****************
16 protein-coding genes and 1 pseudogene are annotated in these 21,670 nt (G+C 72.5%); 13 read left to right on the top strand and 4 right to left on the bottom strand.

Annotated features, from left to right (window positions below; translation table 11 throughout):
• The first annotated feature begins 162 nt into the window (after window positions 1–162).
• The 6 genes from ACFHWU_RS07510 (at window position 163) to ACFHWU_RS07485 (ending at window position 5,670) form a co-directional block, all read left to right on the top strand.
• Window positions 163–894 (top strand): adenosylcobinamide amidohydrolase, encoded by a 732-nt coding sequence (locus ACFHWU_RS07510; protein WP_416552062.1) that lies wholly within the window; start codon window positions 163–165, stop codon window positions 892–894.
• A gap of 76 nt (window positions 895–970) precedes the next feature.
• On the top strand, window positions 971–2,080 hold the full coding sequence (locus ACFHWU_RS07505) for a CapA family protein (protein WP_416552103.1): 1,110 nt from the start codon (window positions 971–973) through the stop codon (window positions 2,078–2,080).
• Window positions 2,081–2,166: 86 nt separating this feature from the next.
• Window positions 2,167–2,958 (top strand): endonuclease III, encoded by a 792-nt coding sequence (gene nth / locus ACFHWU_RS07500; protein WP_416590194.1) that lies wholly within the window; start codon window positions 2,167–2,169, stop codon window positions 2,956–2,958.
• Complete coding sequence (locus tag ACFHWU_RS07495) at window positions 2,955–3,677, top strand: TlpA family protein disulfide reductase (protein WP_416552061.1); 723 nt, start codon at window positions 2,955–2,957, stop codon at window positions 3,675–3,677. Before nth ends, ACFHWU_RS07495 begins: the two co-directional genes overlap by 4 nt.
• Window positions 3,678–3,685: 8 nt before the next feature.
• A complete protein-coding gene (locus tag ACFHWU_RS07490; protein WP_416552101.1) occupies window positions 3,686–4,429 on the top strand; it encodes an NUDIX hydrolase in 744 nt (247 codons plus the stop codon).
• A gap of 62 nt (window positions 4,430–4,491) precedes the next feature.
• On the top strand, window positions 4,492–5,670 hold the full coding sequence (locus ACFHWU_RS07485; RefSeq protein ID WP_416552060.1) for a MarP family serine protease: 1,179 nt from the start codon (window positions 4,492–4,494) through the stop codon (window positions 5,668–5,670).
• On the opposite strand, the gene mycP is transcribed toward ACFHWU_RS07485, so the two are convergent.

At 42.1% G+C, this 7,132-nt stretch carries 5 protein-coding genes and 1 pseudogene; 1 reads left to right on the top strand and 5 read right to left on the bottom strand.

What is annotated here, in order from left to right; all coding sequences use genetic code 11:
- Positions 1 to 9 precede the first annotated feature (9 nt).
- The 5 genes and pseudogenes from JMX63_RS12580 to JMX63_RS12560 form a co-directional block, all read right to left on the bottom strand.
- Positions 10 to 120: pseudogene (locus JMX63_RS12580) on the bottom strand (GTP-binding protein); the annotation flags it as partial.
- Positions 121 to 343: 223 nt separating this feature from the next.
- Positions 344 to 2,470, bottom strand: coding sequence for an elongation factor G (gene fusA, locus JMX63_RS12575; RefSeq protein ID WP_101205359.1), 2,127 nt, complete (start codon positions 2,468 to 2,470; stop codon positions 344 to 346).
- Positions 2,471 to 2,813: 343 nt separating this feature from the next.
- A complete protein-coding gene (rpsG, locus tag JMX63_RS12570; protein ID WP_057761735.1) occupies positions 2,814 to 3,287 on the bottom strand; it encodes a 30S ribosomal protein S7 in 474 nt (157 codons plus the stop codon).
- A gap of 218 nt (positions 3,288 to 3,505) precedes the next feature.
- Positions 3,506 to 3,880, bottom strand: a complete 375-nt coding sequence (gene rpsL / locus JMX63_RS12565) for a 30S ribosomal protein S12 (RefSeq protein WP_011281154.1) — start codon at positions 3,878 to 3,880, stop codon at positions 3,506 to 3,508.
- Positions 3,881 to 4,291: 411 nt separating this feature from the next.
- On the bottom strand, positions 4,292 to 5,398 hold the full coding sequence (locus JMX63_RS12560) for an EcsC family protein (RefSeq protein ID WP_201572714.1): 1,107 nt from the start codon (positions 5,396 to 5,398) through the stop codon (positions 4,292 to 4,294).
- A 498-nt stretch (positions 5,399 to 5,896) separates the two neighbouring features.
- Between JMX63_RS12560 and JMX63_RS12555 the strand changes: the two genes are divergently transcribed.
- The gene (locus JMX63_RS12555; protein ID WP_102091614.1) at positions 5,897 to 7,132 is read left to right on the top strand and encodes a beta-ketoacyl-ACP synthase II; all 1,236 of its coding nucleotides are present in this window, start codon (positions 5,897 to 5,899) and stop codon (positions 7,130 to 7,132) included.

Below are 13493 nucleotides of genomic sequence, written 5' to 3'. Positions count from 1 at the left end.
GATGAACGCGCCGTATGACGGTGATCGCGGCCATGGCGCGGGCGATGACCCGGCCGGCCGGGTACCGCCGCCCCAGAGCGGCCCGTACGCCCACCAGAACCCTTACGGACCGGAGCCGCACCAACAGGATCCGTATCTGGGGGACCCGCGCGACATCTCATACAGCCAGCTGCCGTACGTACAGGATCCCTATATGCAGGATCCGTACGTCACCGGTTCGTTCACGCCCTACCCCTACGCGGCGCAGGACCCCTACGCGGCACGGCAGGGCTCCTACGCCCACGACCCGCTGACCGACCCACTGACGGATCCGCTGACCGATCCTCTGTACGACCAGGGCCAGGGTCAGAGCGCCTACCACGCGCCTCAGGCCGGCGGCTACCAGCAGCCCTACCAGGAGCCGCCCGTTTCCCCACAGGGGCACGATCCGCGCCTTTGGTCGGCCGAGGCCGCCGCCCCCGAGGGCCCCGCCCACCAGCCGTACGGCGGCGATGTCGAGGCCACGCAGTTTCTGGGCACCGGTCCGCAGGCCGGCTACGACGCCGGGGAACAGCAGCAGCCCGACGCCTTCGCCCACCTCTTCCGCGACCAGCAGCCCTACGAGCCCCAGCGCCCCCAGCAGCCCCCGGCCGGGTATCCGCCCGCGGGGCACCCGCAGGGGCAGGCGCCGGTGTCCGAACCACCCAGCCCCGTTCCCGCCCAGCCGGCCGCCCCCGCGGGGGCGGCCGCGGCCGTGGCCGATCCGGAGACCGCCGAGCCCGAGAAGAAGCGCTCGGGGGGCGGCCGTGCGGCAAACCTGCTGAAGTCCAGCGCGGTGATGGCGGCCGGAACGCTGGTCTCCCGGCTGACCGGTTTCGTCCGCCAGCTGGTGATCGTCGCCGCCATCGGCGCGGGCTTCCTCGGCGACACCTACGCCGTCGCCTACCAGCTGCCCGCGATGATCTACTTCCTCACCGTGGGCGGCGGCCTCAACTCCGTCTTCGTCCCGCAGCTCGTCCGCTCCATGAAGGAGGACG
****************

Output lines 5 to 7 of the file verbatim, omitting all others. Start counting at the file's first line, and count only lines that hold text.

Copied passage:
• Window positions 163–894 (top strand): adenosylcobinamide amidohydrolase, encoded by a 732-nt coding sequence (locus ACFHWU_RS07510; protein WP_416552062.1) that lies wholly within the window; start codon window positions 163–165, stop codon window positions 892–894.
• A gap of 76 nt (window positions 895–970) precedes the next feature.
• On the top strand, window positions 971–2,080 hold the full coding sequence (locus ACFHWU_RS07505) for a CapA family protein (protein WP_416552103.1): 1,110 nt from the start codon (window positions 971–973) through the stop codon (window positions 2,078–2,080).